Fri 23 Jul 2010
Most anglers have at least one or two stories about the “one that got away.” These tales usually involve a trout of monstrous proportions that managed to slip the hook, just as you were about to bring it to hand. In most cases, it’s the size of the fish we remember most, when conveying the story to fellow anglers. For some reason, though, we never tell stories of any of the average or regular size trout we’ve lost while out on the water. It’s probably just as well, because these ones are a “dime a dozen,” and chances are not many people would be interested in listening, anyway.
I’ve experienced more than my share of LDRs (long distance releases) over the years. I’ve had lots of SDRs (short distance releases), too! Actually, there’s a lot of ways to lose fish and I don’t mind saying I’m pretty good at all of them.
Sometimes, something memorable happens while you’re in the process of losing a fish. That’s what happened the other day while I was fishing with Hunter and Gary. I was with Hunter when he hooked a rainbow trout of about 16 or 17 inches. Certainly not a monster fish, but still decent nevertheless. The trout surfaced within a foot of the stream bank and inhaled a Stimulator dry fly. We didn’t see the fish until it came up to eat the fly, but it was holding in one of those places where you just knew there had to be a fish. It was one of those classic takes where the trout rose in a slow, deliberate manner. Hunter’s timing was perfect and he set the hook as soon as the trout turned downward. Immediately, the fish bolted into the swift current and then rocketed into the air … not once, but twice. Each time, it cleared the water by at least a couple of feet. The trout seemed to travel through the air in slow motion, before landing with a splash on the water’s surface. It was exciting to watch all of this, as it unfolded in front of our eyes. We cheered loudly each time the fish became airborne! Then, just as Hunter started to gain control of the fish and was reeling in the last bit of fly line, it darted under some submerged roots in the middle of the river. You probably know what happened next; it became snagged and got away.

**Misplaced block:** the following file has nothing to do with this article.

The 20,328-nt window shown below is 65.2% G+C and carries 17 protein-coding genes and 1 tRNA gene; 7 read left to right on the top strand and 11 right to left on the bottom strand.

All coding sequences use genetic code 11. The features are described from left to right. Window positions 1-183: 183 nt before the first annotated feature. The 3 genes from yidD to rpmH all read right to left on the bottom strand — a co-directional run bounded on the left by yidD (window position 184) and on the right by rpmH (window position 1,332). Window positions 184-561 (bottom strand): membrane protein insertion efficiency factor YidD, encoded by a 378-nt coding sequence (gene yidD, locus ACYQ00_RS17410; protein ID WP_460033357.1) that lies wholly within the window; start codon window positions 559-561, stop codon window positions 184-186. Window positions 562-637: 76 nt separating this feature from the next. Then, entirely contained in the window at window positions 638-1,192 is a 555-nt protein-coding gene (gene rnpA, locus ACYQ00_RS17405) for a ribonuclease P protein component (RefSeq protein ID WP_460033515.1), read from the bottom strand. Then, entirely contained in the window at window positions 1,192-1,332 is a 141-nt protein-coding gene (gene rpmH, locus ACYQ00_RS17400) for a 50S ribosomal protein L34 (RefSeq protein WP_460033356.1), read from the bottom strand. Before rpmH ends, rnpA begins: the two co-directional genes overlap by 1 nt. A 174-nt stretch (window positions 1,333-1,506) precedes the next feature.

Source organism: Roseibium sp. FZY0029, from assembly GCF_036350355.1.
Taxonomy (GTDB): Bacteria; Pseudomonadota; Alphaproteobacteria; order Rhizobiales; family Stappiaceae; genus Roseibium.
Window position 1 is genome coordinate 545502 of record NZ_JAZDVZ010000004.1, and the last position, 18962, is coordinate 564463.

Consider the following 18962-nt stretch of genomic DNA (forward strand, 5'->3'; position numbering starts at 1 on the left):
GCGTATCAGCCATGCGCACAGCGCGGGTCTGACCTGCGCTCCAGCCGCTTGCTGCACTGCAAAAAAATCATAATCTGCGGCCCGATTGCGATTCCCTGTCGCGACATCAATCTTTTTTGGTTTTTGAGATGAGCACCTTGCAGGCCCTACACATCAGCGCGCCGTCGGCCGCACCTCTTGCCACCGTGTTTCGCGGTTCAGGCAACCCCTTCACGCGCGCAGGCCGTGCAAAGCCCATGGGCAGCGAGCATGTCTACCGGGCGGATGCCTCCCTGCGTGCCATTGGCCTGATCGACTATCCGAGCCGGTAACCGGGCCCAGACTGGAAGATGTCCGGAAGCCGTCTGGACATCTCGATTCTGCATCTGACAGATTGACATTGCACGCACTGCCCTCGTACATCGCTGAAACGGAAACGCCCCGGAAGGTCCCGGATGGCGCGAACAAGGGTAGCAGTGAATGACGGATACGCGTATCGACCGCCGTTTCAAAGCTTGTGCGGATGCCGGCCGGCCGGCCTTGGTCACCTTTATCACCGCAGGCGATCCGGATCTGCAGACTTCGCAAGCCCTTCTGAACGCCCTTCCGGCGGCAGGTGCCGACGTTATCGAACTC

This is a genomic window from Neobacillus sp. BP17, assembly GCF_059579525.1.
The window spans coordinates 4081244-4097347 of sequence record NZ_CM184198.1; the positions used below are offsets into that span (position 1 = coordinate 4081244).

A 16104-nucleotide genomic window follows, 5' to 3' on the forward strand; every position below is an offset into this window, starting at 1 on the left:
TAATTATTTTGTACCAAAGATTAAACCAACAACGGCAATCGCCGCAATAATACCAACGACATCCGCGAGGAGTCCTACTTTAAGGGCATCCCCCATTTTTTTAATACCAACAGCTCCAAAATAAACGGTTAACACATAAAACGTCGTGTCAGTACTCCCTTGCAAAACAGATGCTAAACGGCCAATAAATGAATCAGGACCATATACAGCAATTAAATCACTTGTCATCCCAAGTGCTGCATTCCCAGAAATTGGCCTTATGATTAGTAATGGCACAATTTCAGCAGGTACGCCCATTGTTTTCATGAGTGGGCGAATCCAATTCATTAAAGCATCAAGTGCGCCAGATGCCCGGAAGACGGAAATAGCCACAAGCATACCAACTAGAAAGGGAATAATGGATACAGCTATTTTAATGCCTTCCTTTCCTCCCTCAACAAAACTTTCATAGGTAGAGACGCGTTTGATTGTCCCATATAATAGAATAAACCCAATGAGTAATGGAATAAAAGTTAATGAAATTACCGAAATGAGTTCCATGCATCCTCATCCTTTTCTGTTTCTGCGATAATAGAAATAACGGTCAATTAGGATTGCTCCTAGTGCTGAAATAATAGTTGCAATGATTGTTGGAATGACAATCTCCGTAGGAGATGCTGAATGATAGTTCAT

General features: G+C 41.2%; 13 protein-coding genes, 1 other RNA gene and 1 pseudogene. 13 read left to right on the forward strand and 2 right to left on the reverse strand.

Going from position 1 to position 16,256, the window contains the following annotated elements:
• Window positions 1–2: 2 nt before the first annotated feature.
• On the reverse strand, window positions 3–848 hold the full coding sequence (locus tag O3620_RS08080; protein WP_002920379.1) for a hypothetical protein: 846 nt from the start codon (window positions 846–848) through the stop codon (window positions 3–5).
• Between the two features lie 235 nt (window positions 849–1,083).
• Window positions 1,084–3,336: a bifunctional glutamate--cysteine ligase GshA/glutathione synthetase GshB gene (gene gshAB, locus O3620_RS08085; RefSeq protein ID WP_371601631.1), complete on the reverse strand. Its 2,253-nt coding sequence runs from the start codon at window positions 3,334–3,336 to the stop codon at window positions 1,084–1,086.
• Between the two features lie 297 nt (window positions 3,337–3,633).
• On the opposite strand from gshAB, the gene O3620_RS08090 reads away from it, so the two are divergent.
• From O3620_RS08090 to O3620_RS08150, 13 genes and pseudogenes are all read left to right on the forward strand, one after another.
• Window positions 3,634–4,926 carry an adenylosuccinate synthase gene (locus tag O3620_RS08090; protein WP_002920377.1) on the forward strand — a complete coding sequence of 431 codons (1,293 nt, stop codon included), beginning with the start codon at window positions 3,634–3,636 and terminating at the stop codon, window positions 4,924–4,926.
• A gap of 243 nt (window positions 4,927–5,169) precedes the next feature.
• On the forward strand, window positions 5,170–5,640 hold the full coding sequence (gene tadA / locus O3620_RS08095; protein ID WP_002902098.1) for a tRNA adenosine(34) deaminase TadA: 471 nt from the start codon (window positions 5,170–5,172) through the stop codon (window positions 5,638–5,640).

I could sense that Hunter felt a bit disapointed, but if he was it was only for a moment. Before he had even tied a new fly to his leader, he started talking about how cool it was to see the fish come to the surface and take his dry fly and then watch as it shot clear out of the water. At the end of the day, Hunter mentioned he was more than happy with the number of trout he caught that day, but it was the one he lost that he’d remember most. I’ll remember this particular fish for a long time, too!
On Saturday evening, Hunter and I climbed part-way up Turtle Mountain to photograph the Thunder In the Valley fireworks display in Blairmore. We reached our vantage point a couple of hours before the show was set to begin and had plenty of time to organize our camera gear. The mosquitoes were relentless, but disapeared just about the time the fireworks started to light up the evening sky. Here’s a shot I took from the slopes of Turtle Mountain.